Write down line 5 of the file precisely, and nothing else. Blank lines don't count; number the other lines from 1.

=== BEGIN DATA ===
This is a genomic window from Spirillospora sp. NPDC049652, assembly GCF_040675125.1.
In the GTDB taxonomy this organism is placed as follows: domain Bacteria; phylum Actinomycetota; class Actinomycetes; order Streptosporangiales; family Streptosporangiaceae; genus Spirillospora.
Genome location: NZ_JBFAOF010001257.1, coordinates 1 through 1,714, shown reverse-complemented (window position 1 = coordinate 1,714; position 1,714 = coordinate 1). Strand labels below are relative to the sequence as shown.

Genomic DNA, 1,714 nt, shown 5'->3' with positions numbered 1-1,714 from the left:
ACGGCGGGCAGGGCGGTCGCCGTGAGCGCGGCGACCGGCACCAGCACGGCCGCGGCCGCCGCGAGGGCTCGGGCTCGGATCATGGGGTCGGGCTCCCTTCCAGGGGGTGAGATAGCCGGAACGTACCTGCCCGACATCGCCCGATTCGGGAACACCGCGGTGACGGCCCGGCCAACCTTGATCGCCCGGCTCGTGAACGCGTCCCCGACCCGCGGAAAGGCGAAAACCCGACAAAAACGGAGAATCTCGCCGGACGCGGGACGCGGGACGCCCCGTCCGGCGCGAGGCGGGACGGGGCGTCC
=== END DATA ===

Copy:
ACGGCGGGCAGGGCGGTCGCCGTGAGCGCGGCGACCGGCACCAGCACGGCCGCGGCCGCCGCGAGGGCTCGGGCTCGGATCATGGGGTCGGGCTCCCTTCCAGGGGGTGAGATAGCCGGAACGTACCTGCCCGACATCGCCCGATTCGGGAACACCGCGGTGACGGCCCGGCCAACCTTGATCGCCCGGCTCGTGAACGCGTCCCCGACCCGCGGAAAGGCGAAAACCCGACAAAAACGGAGAATCTCGCCGGACGCGGGACGCGGGACGCCCCGTCCGGCGCGAGGCGGGACGGGGCGTCC